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Watchdog: Accountability

US safety agency probes Can-Am motorcycle fires

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Photo - In this Feb. 9 2007 file photo provided by Can-Am Spyder, test riders pull out onto the highway for a test ride at the unveiling of the 2008 Can-Am Spyder roadster in Del Mar, Calif. U.S. safety regulators are investigating two reports of fires in Can-Am Spyder three-wheeled motorcycles. The probe announced Friday, Aug. 8, 2014 covers about 52,000 motorcycles from the 2008 through 2014 model year. (AP Photo/Can-Am Spyder, Denis Poroy, File)
In this Feb. 9 2007 file photo provided by Can-Am Spyder, test riders pull out onto the highway for a test ride at the unveiling of the 2008 Can-Am Spyder roadster in Del Mar, Calif. U.S. safety regulators are investigating two reports of fires in Can-Am Spyder three-wheeled motorcycles. The probe announced Friday, Aug. 8, 2014 covers about 52,000 motorcycles from the 2008 through 2014 model year. (AP Photo/Can-Am Spyder, Denis Poroy, File)
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DETROIT (AP) — U.S. safety regulators are investigating two reports of fires in Can-Am Spyder three-wheeled motorcycles.

The probe covers about 52,000 motorcycles from the 2008 through 2014 model years.

The National Highway Traffic Safety Administration says in documents posted Friday that the fires appear to be unrelated to three recalls of the motorcycles. One Spyder was destroyed last month in a fire while being used by the Morgantown, West Virginia, Police Department. Another burned in the Mojave Desert region of California.

The safety agency says it will look into what caused the fires. Investigations can lead to recalls.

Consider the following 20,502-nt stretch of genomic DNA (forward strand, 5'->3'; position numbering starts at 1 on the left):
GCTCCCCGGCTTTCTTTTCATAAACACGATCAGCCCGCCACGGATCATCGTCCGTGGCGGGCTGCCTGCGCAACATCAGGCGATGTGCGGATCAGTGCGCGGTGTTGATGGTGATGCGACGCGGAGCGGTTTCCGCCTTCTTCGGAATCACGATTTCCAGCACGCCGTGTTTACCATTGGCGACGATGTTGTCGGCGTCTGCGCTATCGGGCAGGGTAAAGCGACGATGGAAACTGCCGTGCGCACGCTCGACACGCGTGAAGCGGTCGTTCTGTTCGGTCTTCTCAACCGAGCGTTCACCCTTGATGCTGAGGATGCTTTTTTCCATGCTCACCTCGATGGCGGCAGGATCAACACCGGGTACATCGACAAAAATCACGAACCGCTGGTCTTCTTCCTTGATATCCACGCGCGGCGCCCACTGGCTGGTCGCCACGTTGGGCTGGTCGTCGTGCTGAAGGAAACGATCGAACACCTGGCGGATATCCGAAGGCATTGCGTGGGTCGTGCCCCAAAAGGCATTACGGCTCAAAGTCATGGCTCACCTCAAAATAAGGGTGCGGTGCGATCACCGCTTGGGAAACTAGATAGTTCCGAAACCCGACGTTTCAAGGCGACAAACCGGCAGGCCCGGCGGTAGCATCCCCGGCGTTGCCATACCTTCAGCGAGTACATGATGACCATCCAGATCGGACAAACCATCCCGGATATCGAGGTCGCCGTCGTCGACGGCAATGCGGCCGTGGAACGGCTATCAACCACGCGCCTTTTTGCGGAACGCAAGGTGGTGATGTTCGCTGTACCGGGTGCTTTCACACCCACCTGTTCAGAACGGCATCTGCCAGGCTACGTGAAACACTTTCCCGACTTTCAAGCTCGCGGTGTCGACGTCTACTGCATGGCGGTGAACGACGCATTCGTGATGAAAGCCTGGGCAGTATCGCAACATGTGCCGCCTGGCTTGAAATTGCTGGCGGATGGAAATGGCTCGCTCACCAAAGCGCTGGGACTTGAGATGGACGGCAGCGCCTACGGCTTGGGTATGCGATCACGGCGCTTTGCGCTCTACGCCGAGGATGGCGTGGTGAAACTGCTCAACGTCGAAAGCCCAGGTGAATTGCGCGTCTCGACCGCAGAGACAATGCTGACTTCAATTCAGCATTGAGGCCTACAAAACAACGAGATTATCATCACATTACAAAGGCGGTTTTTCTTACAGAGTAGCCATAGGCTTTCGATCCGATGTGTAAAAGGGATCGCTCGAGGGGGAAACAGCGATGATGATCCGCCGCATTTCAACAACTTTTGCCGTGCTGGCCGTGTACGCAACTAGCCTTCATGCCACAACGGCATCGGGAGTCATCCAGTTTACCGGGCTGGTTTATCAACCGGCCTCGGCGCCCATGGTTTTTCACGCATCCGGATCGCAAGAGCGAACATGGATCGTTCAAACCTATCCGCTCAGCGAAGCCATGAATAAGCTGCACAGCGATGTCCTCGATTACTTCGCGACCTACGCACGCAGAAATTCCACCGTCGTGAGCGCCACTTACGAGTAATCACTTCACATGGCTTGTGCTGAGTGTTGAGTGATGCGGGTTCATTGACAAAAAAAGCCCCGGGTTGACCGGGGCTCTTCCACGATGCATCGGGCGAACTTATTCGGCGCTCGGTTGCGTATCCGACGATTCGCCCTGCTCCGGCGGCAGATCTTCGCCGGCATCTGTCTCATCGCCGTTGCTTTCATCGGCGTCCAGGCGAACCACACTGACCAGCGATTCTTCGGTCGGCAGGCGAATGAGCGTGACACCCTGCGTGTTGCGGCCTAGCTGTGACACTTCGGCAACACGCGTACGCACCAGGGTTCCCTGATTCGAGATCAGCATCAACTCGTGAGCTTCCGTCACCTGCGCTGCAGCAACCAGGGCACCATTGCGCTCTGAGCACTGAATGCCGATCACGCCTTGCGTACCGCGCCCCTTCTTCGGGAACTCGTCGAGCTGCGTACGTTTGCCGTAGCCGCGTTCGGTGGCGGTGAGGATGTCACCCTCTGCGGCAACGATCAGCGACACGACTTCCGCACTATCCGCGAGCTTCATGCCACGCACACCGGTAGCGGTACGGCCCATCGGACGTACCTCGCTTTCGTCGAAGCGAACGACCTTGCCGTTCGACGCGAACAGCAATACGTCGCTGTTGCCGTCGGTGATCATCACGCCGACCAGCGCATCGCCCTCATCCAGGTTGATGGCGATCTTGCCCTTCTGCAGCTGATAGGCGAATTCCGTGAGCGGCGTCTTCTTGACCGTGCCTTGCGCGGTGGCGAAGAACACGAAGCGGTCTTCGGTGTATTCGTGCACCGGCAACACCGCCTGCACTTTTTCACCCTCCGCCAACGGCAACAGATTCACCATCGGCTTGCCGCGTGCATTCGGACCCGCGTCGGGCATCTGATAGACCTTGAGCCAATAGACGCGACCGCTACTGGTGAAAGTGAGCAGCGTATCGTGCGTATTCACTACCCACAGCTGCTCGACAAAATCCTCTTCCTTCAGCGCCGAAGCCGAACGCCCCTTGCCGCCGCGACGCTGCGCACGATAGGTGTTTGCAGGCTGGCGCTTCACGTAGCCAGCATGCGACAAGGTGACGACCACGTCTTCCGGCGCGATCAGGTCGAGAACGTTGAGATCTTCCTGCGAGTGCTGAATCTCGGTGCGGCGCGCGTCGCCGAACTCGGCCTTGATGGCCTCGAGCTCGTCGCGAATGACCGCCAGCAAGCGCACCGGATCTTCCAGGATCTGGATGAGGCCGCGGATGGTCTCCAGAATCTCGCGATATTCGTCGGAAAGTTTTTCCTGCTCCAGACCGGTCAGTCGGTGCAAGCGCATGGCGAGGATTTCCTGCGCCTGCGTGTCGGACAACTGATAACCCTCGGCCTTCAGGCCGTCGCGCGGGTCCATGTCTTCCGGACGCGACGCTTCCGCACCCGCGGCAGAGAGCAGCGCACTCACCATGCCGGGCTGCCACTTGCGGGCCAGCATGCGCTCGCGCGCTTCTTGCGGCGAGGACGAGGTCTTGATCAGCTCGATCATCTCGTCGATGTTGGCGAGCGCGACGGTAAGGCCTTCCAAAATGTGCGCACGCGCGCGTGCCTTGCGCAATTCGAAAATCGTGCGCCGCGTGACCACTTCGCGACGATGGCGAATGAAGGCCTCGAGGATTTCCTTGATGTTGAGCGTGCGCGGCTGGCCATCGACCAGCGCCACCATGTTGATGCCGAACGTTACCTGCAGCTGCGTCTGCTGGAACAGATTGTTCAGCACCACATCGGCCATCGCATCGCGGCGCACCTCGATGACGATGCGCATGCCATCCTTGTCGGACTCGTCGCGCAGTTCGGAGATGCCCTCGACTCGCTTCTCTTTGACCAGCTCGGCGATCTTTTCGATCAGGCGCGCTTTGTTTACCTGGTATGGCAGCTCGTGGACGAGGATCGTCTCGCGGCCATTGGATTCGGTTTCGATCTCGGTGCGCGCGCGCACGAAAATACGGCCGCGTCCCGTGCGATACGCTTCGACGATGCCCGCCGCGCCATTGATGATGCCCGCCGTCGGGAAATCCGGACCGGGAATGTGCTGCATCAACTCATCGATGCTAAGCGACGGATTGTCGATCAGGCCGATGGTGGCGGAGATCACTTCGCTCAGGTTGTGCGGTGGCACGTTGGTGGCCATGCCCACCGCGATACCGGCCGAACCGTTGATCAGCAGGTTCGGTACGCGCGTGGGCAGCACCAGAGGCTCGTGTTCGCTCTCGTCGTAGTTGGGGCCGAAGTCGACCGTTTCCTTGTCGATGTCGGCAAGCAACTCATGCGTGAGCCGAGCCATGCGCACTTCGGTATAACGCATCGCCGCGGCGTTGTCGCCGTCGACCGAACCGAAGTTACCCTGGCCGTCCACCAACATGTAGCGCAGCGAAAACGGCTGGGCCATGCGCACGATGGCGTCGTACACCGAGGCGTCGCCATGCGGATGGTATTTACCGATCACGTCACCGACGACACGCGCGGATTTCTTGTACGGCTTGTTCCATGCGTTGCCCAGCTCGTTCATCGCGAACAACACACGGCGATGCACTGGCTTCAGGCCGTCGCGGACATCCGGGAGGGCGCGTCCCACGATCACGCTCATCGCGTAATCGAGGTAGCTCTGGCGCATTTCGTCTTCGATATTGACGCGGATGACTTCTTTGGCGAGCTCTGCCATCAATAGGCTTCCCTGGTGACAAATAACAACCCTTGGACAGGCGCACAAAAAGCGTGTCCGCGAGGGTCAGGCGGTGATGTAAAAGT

The motorcycles are made by Bombardier Recreational Products Inc. of Canada. Messages were left seeking comment from the company.

The Morgantown police, in a July 23 complaint to NHTSA, said an officer was riding the Spyder on a city street and felt heat rising from beneath the motorcycle. The officer saw flames coming from the engine and moved it to the side of the road. "Within seconds the vehicle was fully engulfed and flames caught a yard and two nearby trees on fire," the complaint said.

The Fire Department and a city mechanic determined that the fuel system was the source of the blaze, the complaint said.

No one was injured in either fire, but the police motorcycle was a total loss.

The three recalls happened in 2012 and 2013, and all involved the risk of fires. Last year, the company recalled about 8,200 Spyders because brake fluid leaks could cause fires. In 2012 it recalled about 34,000 because fuel vapors could leak due to an ill-fitting gas cap. It also recalled 9,600 because fuel vapors could exit a vent hose in the engine compartment.

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